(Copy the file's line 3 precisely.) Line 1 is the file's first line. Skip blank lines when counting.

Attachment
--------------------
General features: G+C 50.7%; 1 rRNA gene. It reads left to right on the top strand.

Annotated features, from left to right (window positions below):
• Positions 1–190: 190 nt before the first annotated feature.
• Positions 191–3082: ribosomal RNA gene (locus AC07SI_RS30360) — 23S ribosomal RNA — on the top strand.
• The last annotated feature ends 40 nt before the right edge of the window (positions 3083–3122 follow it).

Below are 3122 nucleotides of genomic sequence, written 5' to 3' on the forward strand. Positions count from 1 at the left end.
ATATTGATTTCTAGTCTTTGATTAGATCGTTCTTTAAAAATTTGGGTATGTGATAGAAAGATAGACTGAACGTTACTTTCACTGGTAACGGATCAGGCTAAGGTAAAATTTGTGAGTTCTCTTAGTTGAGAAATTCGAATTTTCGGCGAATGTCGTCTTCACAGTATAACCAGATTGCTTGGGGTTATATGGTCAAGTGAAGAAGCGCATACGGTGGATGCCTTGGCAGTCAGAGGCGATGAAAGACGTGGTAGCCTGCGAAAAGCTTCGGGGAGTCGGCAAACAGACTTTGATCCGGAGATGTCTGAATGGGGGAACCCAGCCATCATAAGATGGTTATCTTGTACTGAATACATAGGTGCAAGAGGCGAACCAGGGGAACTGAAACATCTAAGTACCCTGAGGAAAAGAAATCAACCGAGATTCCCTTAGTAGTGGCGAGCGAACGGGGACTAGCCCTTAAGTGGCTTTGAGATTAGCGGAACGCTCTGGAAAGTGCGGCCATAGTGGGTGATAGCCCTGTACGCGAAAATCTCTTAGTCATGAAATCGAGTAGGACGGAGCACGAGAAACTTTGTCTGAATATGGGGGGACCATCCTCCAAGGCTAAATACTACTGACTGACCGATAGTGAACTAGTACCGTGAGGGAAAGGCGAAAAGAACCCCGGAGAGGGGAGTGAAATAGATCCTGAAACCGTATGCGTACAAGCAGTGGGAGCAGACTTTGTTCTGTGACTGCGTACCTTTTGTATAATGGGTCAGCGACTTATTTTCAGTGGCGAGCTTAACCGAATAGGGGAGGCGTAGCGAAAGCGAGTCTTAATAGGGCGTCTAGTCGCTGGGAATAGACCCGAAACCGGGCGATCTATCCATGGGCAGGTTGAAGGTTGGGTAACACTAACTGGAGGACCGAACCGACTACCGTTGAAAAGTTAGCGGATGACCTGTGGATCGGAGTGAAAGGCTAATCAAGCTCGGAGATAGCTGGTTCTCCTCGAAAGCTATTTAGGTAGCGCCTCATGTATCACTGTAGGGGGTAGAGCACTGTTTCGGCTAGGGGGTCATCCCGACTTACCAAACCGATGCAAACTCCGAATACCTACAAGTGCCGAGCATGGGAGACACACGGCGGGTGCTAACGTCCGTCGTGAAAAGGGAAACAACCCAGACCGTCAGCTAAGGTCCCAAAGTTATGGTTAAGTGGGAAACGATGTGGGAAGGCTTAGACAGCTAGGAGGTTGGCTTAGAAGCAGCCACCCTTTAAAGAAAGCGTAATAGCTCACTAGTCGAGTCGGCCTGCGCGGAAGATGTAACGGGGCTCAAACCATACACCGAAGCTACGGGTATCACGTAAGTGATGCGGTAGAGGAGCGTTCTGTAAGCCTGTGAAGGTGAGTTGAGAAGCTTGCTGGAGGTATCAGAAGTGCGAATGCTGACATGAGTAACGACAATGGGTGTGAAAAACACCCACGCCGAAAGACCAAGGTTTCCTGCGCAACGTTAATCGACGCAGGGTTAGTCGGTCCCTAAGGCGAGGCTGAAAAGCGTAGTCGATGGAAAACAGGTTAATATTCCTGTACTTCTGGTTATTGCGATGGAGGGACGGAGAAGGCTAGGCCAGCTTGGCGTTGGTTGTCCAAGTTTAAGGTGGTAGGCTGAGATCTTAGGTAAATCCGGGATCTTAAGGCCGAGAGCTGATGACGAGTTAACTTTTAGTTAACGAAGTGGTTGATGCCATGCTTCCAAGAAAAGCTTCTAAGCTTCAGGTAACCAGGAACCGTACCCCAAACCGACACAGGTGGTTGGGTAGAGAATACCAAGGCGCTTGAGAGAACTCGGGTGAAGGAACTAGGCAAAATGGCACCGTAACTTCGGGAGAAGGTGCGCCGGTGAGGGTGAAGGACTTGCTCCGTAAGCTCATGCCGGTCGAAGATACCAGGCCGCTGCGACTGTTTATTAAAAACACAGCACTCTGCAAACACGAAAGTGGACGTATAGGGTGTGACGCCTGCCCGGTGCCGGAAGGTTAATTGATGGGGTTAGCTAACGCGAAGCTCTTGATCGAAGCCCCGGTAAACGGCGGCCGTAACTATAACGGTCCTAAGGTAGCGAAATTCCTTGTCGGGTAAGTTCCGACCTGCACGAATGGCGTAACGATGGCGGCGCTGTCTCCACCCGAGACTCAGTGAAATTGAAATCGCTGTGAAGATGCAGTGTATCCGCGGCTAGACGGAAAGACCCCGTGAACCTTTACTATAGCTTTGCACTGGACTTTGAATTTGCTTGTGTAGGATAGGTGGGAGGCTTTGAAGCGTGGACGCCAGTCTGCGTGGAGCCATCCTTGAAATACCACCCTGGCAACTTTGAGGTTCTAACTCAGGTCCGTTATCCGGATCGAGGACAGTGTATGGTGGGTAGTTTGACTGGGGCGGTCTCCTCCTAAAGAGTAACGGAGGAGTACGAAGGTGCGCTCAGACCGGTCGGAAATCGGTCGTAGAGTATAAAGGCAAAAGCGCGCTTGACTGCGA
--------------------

• Positions 1–190: 190 nt before the first annotated feature.